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Developing Computer Science Teaching Skills with Micro-credentials


• Lowell Matthews

As a recent report from the IT + CS Business Advisory Council reveals, America faces a growing demand for workers with IT and computer science skills. Unfortunately, this demand far exceeds the supply of such skilled workers. And the shortage of skilled workers begins long before individuals enter the workforce.

The shortage begins in K-12. Along with undeveloped (and underdeveloped) pathways in computer science and equity challenges, one of the most enduring challenges in overcoming the shortage is finding and training the professional cadre to teach computer science to our K-12 students. In fact, 56% of high school computer science teachers aren’t even certified in computer science.



Image Source: Medium.com/codeorg

Micro-credentials for Computer Science Teachers

A new report from Code.org attempts to help. The report, Micro-credentials: Addressing Certification and Professional Learning in Computer Science, identifies the following findings:

  1. The majority of computer science teachers do not have a formal computer science certification.
  2. Current pathways to certification are hard to find, arduous, costly, focused on content rather than pedagogy, and often irrelevant or inappropriate for teachers.
  3. Micro-credentials allow teachers to earn an endorsement in a way that is job-embedded, less expensive than coursework, and highly accessible.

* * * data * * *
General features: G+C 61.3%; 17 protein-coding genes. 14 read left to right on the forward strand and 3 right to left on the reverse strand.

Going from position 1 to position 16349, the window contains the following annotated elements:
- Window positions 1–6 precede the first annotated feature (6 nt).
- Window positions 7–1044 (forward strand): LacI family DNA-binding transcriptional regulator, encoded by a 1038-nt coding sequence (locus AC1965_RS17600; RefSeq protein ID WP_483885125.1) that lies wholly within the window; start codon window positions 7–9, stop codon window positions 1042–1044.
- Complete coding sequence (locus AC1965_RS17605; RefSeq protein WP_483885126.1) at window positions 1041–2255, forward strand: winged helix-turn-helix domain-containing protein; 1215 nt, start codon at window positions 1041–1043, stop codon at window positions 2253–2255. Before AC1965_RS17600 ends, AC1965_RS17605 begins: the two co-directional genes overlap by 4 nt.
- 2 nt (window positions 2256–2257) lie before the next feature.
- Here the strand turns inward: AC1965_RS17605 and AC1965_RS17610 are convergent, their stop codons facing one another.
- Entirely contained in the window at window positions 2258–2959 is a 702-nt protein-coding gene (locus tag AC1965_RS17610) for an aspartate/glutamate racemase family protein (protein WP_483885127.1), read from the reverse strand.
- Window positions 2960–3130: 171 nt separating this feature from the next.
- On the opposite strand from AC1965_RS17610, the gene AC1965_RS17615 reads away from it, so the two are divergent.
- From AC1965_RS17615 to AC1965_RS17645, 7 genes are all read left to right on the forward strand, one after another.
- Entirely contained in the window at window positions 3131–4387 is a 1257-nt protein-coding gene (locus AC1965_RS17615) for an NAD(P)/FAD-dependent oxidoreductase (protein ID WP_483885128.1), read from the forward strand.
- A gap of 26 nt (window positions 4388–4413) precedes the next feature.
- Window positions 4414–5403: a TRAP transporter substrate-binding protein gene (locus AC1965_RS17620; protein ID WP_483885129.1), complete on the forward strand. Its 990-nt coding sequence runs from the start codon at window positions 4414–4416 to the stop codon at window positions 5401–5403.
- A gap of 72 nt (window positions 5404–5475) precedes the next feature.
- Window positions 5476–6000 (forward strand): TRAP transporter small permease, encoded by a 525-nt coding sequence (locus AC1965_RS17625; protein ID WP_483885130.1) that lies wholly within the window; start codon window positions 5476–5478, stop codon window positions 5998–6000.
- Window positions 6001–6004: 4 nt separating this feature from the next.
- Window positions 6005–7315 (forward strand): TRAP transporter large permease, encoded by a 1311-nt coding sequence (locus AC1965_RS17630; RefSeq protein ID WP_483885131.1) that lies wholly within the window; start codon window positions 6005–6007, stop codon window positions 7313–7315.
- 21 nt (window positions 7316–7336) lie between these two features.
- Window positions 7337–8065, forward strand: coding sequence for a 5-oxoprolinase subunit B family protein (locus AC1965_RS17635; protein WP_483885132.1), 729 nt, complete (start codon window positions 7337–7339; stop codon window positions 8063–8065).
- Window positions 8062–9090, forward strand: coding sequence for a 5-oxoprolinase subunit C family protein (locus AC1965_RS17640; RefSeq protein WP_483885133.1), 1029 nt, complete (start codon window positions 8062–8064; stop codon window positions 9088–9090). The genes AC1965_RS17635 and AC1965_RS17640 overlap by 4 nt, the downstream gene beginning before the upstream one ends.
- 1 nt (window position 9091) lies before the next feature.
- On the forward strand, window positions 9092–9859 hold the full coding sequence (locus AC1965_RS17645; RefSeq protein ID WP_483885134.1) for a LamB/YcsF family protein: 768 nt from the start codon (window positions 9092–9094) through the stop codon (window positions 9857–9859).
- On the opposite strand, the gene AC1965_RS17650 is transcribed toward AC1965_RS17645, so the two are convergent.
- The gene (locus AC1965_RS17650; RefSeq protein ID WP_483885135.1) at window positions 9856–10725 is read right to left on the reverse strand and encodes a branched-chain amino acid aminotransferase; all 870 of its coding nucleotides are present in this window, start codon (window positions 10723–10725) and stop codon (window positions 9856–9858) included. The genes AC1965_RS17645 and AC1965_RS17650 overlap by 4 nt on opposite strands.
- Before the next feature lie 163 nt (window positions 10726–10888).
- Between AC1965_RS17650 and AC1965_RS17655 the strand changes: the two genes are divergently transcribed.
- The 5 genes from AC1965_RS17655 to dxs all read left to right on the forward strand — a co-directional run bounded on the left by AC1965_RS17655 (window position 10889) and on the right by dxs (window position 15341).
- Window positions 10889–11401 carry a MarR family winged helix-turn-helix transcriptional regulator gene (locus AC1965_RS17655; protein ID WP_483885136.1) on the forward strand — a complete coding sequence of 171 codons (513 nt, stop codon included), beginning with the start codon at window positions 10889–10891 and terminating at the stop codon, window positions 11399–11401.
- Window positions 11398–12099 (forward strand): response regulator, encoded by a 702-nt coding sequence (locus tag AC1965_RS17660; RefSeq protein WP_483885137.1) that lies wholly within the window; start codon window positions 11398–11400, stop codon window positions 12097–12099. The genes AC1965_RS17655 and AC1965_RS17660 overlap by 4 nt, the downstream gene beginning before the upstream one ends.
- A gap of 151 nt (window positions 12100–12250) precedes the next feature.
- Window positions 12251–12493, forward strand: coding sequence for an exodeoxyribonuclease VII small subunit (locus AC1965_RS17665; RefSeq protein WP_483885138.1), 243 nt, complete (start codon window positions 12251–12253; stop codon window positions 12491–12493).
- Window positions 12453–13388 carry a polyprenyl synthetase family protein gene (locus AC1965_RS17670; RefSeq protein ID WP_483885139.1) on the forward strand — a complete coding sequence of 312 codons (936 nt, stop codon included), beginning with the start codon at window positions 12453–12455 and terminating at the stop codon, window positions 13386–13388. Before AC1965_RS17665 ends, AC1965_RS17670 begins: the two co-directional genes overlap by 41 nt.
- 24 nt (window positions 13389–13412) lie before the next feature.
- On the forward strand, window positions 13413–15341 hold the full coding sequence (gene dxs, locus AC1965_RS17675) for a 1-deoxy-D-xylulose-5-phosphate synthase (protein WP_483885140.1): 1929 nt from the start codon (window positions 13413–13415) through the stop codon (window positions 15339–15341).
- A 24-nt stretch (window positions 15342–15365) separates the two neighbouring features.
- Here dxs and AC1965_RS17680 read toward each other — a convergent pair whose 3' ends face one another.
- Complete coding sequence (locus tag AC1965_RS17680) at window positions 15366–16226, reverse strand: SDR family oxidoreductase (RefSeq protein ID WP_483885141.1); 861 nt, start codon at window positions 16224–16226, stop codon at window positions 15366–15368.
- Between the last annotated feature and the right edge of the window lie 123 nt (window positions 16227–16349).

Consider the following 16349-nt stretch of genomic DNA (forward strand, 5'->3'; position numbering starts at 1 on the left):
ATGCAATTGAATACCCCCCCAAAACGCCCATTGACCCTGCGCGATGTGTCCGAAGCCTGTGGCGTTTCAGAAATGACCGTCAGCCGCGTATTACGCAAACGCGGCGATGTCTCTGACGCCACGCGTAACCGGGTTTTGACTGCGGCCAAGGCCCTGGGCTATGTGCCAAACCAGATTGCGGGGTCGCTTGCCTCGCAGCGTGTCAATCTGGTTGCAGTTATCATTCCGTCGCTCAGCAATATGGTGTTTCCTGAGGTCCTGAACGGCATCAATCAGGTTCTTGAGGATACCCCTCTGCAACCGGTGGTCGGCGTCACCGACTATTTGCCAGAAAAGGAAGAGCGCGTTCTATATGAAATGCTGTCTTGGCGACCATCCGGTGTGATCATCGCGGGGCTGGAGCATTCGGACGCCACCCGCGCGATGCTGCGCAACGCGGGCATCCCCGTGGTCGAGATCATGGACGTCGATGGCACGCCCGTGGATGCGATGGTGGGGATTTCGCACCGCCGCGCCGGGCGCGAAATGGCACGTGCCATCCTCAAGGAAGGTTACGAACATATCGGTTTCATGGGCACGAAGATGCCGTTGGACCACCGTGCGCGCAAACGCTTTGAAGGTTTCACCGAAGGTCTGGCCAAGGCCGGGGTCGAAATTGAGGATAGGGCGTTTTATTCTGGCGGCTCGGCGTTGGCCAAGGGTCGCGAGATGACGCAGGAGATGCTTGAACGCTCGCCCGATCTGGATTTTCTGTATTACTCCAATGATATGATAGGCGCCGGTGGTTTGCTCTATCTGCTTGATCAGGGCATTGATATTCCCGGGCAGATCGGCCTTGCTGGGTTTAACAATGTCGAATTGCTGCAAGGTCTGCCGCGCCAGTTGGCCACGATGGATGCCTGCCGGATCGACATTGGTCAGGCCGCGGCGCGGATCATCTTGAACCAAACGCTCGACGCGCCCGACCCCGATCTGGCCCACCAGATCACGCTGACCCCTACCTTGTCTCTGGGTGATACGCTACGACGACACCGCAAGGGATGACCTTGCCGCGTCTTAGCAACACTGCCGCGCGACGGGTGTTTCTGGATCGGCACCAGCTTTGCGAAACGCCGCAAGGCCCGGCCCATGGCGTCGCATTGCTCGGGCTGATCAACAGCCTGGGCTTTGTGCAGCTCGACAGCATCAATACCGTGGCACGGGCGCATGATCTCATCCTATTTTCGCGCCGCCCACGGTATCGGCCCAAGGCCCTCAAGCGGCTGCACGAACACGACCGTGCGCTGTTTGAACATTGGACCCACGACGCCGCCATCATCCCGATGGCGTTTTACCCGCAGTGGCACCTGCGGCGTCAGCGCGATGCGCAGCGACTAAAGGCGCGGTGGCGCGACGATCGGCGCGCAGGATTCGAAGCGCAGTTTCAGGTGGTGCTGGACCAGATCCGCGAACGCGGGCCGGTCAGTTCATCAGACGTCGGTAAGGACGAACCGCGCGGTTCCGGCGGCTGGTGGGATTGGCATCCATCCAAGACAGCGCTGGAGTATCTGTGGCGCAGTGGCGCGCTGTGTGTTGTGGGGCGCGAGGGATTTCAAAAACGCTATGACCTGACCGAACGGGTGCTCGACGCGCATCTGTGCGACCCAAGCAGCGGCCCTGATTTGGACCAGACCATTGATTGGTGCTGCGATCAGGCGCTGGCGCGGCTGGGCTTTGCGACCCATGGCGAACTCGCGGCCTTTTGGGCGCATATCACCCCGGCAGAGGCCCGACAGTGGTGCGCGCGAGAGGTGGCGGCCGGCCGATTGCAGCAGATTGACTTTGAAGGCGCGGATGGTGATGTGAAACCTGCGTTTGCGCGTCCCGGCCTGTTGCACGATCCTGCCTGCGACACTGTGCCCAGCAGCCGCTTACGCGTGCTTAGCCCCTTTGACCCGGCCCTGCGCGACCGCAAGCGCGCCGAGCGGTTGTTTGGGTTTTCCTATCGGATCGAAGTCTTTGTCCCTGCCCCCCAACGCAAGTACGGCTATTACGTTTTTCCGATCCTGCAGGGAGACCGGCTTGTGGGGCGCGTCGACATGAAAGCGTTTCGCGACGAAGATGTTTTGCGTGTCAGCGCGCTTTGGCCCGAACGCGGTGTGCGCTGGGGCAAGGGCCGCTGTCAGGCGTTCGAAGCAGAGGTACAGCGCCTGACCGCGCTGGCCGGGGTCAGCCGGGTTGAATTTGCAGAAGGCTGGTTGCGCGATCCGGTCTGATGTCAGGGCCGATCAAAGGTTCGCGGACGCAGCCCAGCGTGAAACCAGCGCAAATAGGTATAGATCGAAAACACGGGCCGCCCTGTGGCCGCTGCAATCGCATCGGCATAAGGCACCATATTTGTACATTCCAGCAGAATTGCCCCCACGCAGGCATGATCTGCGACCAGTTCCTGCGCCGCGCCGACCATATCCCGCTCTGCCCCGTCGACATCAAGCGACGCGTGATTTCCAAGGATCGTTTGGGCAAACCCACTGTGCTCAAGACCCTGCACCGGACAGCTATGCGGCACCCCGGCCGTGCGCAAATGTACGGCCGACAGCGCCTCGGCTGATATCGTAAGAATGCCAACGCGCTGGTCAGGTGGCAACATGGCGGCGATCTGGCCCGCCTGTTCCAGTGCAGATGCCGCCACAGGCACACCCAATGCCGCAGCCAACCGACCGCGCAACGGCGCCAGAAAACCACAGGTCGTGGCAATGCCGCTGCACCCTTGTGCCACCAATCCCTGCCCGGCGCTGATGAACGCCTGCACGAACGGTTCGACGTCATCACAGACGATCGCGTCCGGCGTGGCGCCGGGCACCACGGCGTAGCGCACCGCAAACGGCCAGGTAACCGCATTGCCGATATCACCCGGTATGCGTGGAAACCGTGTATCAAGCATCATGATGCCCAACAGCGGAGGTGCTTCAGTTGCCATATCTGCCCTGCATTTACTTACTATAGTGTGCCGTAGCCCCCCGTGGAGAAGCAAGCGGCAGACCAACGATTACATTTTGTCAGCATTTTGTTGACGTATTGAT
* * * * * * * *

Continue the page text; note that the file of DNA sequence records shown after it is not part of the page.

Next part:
4. State and local education agencies should support the use of micro-credentials in professional learning and as an option for teachers seeking to earn a computer science endorsement.

Because there are few available avenues to demonstrate mastery of computer science teaching or certification, the report promotes the use and recognition of micro-credentials that authenticate when teachers have learned the computer science content and pedagogy to teach computer science to our students. This commonsense solution will help teachers master the skills they need to teach computer science by dramatically reducing the concerns about: teacher time; location, including a lack of access to computer science teacher pathways for rural teachers; and value to the teacher.

We ask a lot of our professional teachers. Let’s meet them where they are to help build their computer science teaching skills to the benefit of our students and ultimately our economy.

Please read the report and find out what you and your state can do to support and prepare computer science teachers. Ninety percent of parents want their students to study computer science, yet it is not a priority in K-12 education.

Let’s give students the learning opportunities families want and our nation’s employers need.

 

 


About the author


Lowell Matthews

Lowell@ExcelinEd.org

Lowell is the Director of College and Career Pathways for ExcelinEd. He previously served as Staff Director for the Florida Legislature’s Senate Committees on Education Pre-K-12 and Higher Education, where he helped create Florida’s industry certification incentive to create a nexus between education and the workforce. Lowell is a graduate of the University of Michigan and Vanderbilt University Law School. He also served in the U.S. Army. He lives in Rochester, MN with his wife and two kids.